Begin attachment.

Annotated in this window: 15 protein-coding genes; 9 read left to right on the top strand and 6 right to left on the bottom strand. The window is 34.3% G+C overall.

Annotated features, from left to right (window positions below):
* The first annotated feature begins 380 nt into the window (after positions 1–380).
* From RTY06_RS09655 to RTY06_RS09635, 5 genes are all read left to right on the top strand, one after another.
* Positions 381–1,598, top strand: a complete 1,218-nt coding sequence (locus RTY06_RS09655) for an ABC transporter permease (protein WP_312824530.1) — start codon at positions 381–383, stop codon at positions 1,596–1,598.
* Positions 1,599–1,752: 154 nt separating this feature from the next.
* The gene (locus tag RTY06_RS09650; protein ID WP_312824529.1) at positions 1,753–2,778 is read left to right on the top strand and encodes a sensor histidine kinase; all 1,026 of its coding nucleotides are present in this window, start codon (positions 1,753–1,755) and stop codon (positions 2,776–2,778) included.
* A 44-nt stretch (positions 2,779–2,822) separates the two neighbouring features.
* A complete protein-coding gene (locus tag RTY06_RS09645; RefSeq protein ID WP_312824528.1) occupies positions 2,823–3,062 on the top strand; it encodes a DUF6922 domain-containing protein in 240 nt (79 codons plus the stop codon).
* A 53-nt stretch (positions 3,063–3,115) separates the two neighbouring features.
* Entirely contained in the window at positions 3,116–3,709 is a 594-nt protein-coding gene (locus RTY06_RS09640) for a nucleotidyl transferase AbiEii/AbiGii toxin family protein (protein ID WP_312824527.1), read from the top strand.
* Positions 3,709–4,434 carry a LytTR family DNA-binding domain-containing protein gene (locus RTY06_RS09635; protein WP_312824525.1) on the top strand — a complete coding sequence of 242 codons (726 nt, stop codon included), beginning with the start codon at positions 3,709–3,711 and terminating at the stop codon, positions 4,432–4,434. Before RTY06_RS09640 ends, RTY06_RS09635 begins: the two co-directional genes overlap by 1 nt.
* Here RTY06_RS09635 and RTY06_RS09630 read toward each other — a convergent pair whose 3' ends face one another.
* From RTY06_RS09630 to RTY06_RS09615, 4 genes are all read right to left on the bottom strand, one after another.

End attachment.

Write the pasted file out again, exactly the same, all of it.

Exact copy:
Annotated in this window: 15 protein-coding genes; 9 read left to right on the top strand and 6 right to left on the bottom strand. The window is 34.3% G+C overall.

Annotated features, from left to right (window positions below):
* The first annotated feature begins 380 nt into the window (after positions 1–380).
* From RTY06_RS09655 to RTY06_RS09635, 5 genes are all read left to right on the top strand, one after another.
* Positions 381–1,598, top strand: a complete 1,218-nt coding sequence (locus RTY06_RS09655) for an ABC transporter permease (protein WP_312824530.1) — start codon at positions 381–383, stop codon at positions 1,596–1,598.
* Positions 1,599–1,752: 154 nt separating this feature from the next.
* The gene (locus tag RTY06_RS09650; protein ID WP_312824529.1) at positions 1,753–2,778 is read left to right on the top strand and encodes a sensor histidine kinase; all 1,026 of its coding nucleotides are present in this window, start codon (positions 1,753–1,755) and stop codon (positions 2,776–2,778) included.
* A 44-nt stretch (positions 2,779–2,822) separates the two neighbouring features.
* A complete protein-coding gene (locus tag RTY06_RS09645; RefSeq protein ID WP_312824528.1) occupies positions 2,823–3,062 on the top strand; it encodes a DUF6922 domain-containing protein in 240 nt (79 codons plus the stop codon).
* A 53-nt stretch (positions 3,063–3,115) separates the two neighbouring features.
* Entirely contained in the window at positions 3,116–3,709 is a 594-nt protein-coding gene (locus RTY06_RS09640) for a nucleotidyl transferase AbiEii/AbiGii toxin family protein (protein ID WP_312824527.1), read from the top strand.
* Positions 3,709–4,434 carry a LytTR family DNA-binding domain-containing protein gene (locus RTY06_RS09635; protein WP_312824525.1) on the top strand — a complete coding sequence of 242 codons (726 nt, stop codon included), beginning with the start codon at positions 3,709–3,711 and terminating at the stop codon, positions 4,432–4,434. Before RTY06_RS09640 ends, RTY06_RS09635 begins: the two co-directional genes overlap by 1 nt.
* Here RTY06_RS09635 and RTY06_RS09630 read toward each other — a convergent pair whose 3' ends face one another.
* From RTY06_RS09630 to RTY06_RS09615, 4 genes are all read right to left on the bottom strand, one after another.